Ming has another one of his remarkably uninsightful "state of the industry" analyses up, in which he repeats the conventional wisdom that the only that will save Nikon and Canon is if they "innovate more" along with a bunch of other stuff that he may or may not have simply gleaned off of other pundit's blogs. He might as well have, because there's nothing that hasn't been said by the usual suspects, and his synthesis is either missing or ridiculous.
Thom Hogan repeats the same "innovate or die" routine constantly. Michael Reichmann has been known to repeat this now and then, although he apparently is too busy counting his money to write much any more. And then the cry is taken up by the smaller fry, and it is simply obvious as the nose on your face to everyone except the people who are actually in a position to know. The marketing guys at Canon and Nikon actually do this as a full time job and have access to a lot of proprietary information, and have the knowledge, the budget, and the motivation to actually do research rather than just guessing based on what the boneheads at the last PhotoWalkMeetupThing said over beers.
The hardwired telephone has essentially not changed in a while. The last substantive innovation here was DTMF ("touch tone") dialing, which came about starting in 1963, more than 50 years ago. The shape of the box changes, but the device itself works in exactly the same way as it always has. People have, in the last decade or so, started wanting to use telephones in completely different ways, ways that make the hard-wired connection problematic. This has led to the gradual, but inevitable, replacement of the wired phone with various wireless solutions. Note that the wired telephone is being replaced not by a fancier wired telephone with stereo headphones, but by not one but several different products, none of which are anything like a wired telephone.
The gun hasn't changed one goddamned bit in more than 100 years. I don't think anyone has made a serious effort to replace this thing in ages. The "innovations" are designs of the same damn thing reworked so that a blacksmith can make the things out of truck parts with a file. There's a reason the TV show Serenity depicted people in the far future shooting at one another with six-shooters. It's because in 500 years or 1000 years or 10,000 years there's an excellent chance they will be. The gun is the perfect instrument for violently poking holes in things (e.g. people) from a distance.
The point is that there are products which have simply arrived. They are fully optimized. They do a job as well as that job can be done.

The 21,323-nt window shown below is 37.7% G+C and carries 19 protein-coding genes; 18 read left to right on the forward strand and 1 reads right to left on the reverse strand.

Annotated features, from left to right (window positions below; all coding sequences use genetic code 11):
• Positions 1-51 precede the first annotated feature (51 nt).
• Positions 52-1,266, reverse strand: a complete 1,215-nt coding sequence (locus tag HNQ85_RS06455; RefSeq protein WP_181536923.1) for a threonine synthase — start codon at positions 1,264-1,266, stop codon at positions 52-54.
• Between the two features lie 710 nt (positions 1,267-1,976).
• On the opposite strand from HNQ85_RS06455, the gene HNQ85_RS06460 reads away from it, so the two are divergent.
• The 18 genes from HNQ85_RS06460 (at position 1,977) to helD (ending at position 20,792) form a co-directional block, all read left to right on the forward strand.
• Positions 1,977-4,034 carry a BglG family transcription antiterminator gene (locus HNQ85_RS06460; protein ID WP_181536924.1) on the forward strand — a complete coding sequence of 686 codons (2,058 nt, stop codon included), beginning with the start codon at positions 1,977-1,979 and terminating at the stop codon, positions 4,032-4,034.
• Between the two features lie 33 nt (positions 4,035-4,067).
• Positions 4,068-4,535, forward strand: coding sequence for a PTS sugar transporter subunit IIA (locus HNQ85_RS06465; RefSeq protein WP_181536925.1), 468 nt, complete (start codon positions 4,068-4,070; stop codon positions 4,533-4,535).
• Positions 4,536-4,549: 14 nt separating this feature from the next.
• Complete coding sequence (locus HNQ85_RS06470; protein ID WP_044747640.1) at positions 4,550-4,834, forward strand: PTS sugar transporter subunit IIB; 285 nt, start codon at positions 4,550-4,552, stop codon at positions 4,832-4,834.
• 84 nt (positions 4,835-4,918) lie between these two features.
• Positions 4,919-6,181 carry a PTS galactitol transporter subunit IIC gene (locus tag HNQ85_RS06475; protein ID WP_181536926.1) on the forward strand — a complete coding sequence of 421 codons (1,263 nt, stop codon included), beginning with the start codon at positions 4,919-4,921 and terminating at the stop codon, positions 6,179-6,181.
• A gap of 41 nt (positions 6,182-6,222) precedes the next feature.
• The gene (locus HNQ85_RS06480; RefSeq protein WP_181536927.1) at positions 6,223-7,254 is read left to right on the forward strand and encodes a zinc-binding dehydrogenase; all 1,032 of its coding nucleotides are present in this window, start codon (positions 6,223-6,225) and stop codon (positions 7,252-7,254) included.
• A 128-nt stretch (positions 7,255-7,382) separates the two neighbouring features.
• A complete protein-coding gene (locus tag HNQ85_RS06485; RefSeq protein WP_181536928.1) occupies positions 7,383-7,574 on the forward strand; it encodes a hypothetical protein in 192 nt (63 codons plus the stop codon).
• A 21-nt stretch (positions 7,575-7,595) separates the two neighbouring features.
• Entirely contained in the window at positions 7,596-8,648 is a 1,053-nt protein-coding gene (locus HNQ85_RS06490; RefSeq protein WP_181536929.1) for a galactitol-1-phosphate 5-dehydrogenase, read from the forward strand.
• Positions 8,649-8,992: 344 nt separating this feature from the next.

Quite frankly, the DSLR is damn near there. The basic SLR body was tuned and tweaked and figured out over a period of many decades, with features introduced cautiously, carefully. Metering. Automatic exposure modes, Autofocus. And then the digital sensor. Each of these went through a bunch of iterations before arriving at a pretty solid solution. You could make an argument that EVF is a the next step to be carefully iterated until it's bang on, and then it becomes the standard and nobody really remembers when DSLR-type cameras didn't have EVFs.
The DSLR, from either Nikon or Canon, is the perfect embodiment of itself. Yes, you can fiddle with this or with that, but my father used to say that the reason a recipe calls for 1/2 a teaspoon of salt is because the author tested it with 1 teaspoon, and with 1/4 teaspoon, and the 1/2 was the right amount. Small changes to a well-tested recipe will invariably make it worse. Similarly, taking the DSLR and tweaking a couple of things with some "innovation" is far more likely to throw the whole balance of the thing off and make it simply worse, than it is to make a better product.
Yes, there will be a small and vocal group who insist that the NoseBall control was the innovation Canon needed to save themselves, but they will be wrong. They will appear to have numbers behind them, but those people are all sock puppets.
The way forward is almost certainly not to screw around with little fiddly bits, to "innovate" around the existing product set. An existing, mature, product like a DSLR is evolved, carefully and in small steps, otherwise you just wind up with a cake that has too much salt in it and tastes kind of gross.
Yes, the DSLR market is contracting as the soccer moms just use their phones. The glory days of the DSLR bubble are wrapping up, and we're reverting to something a lot more like the 1970s.
The wired phone is being replaced by SMS, cell phones, wireless phones, Skype, and a dozen other lesser players. It's probably going to vanish, living on only in the general shape and user experience of the Ethernet-connected telephone which is practically ubiquitous in business environments already. It's too bad, because the very best end-device ever invented for making phone calls was the wired analog telephone. Remember when phone calls just worked, every single time?
So quit looking for Canon or Nikon to "innovate" in the DSLR product line. They're smarter than that. Look at their other product lines.